There’s a major controversy brewing in Oregon involving a teacher and an administrator who have gone public with their anti-transgender views. The question is whether they deserve to be punished for their opinions.
It stems back to Senate Bill 52, which would require the state’s Department of Education to “develop and implement [a] statewide education plan” for LGBTQ students in order to make sure they’re not at any kind of academic disadvantage simply because of who they are. Totally sensible goal. The bill is modeled after similar plans that are in place for other minority groups.
But the bill angered Rachel Damiano (an assistant principal) and Katie Medart (a science teacher) of North Middle School in the city of Grants Pass. They began a campaign called “I Resolve” in order to push back against the bill. Among other things, their campaign implies transgender people don’t really exist because there are only “two anatomical gender presentations.” The campaign also says educators shouldn’t have to call students by their preferred names or pronouns.
You can guess how that video went over… Whenever two bigots decide their passion in life involves kids’ genitalia, you know it’s not going to end well. The two were placed on administrative leave earlier this month pending an investigation.
While teachers are (and should be!) allowed to have their private opinions, the problem here is that these two arguably present a direct threat to the health and safety of LGBTQ students. If they’re not referring to students by the proper name/pronoun, they could also be violating the district’s policies. One online petition put it bluntly:
… Having transphobic, homophobic, and racist teachers at any school but especially a middle school is unacceptable. Administrative leave is not enough! Should these teachers return to the school it will make a population of students feel uncomfortable, unsafe, and unvalued. Permanently remove these teachers from our district.
I understand the sentiment, but I don’t know if that goal is achievable — or even worthwhile. Without actual evidence of the teachers hurting students — and I haven’t seen anything tangible yet — it would be overreach to fire them for their beliefs. (You can bet right-wing groups are itching to file that lawsuit.) As someone who worked in a public school for years while being an open atheist, I’m sure there were people who could’ve claimed I was a bad influence or dangerous for their kids to be near. While I always kept my beliefs separate from my classroom duties, I wonder if similar statements could have been said about me. Then again, I would never suggest treating religious students the way these women want to treat trans students, so it’s hardly a perfect analogy.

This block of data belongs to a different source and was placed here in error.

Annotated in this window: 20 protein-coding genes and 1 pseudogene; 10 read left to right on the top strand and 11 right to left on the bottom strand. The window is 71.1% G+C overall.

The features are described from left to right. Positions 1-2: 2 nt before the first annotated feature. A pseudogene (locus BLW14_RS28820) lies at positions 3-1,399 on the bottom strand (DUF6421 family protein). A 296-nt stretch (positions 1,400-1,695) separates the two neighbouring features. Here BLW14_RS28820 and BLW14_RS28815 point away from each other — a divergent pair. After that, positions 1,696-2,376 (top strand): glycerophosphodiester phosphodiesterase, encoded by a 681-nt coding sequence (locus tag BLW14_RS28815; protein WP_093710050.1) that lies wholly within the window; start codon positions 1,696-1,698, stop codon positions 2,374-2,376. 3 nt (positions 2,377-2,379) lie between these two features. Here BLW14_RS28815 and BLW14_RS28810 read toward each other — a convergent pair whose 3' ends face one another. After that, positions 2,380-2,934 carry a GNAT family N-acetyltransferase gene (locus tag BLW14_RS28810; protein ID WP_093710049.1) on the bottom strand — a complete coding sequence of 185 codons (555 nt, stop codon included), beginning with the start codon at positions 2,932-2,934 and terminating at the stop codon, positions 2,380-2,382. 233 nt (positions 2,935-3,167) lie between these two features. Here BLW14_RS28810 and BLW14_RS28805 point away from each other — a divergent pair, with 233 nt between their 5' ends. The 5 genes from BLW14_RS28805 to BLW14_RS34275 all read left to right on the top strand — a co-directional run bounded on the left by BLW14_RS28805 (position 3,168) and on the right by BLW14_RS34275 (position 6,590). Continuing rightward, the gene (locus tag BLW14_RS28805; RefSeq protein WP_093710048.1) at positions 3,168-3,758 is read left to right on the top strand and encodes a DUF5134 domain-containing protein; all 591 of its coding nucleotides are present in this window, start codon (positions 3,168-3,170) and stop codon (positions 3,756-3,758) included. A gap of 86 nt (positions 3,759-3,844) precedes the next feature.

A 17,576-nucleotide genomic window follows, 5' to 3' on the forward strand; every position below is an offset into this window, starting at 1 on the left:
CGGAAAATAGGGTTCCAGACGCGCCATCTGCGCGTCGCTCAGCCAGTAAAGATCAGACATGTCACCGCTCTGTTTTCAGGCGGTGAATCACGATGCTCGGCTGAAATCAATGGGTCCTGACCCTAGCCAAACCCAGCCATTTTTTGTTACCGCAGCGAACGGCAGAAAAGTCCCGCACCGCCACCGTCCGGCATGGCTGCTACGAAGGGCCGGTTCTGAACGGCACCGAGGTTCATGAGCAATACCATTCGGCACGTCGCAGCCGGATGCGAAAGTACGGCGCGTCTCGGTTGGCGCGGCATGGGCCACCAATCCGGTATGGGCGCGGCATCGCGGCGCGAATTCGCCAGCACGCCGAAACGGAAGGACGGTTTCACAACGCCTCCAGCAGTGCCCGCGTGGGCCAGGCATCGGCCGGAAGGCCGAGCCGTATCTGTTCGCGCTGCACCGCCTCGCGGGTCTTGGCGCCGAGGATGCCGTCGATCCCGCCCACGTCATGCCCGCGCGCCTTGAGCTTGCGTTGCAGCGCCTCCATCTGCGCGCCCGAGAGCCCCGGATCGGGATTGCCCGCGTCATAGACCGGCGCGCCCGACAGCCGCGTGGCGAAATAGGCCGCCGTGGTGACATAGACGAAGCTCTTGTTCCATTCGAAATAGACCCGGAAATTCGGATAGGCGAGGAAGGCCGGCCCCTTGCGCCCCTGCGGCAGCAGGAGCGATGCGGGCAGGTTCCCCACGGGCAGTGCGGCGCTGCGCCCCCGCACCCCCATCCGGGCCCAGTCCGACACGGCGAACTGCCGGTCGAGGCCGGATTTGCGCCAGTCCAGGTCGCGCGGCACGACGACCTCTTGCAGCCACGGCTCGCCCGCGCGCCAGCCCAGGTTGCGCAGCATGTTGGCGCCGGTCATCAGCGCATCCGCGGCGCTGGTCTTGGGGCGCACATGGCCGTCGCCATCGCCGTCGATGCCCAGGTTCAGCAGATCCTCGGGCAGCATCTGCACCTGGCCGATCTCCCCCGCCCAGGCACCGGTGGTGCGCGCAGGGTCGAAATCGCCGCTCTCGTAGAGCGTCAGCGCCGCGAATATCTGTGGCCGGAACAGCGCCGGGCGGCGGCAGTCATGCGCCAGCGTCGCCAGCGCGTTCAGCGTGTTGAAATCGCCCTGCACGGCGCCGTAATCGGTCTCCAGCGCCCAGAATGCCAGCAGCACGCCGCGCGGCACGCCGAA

District officials almost immediately distanced themselves from Damiano and Medart’s hateful comments:
… These postings were not authorized by the District and are not official statements or positions of the District. At this time, an investigation is underway, and the individuals are not at work.
Grants Pass School District 7 is committed to providing welcoming and safe learning environments for all students, including our LGBTQ students. In Grants Pass schools, we ALL belong, regardless of race, religion, gender, sex, sexual orientation or ability. We have policies in place to support safe environments for students, and we will continue protecting the well-being of all students in our schools.
If you’re looking for any silver lining here, it’s that the petition calling for the removal of those two adults was started by an 8th grader at their school. Stephanie Eminowicz also responded to their bigotry by putting up posters and wearing LGBTQ-affirming clothing.
“I’m supporting [transgender kids]. I think that when I have people tell me that and just tell me that they’re grateful for what I’m doing. It really helps make up for some of the damage from all the hate,” said Eminowicz.
In addition to that, a group called Southern Oregon Health Equity created an alternative website called “I affirm” which looks similar to the one created by the bigots but is fully supportive of trans students.
As I write this, there’s no resolution to the matter. Damiano and Medart aren’t back in school and there’s an open question as to whether they will return.
And here’s another detail to throw into the mix: That video you see above was filmed at Edgewater Christian Fellowship, a church in Grants Pass. Pastor Matt Heverly told the Daily Courier (behind a paywall) that the church offered the women the space but had nothing to do with the content. But there’s undoubtedly a religious angle to all of this that the church refuses to confirm. Unless the church wants to disavow the statements they made — and affirm trans identities — it seems safe to assume they support the bigotry.
(Thanks to Theresa for the link)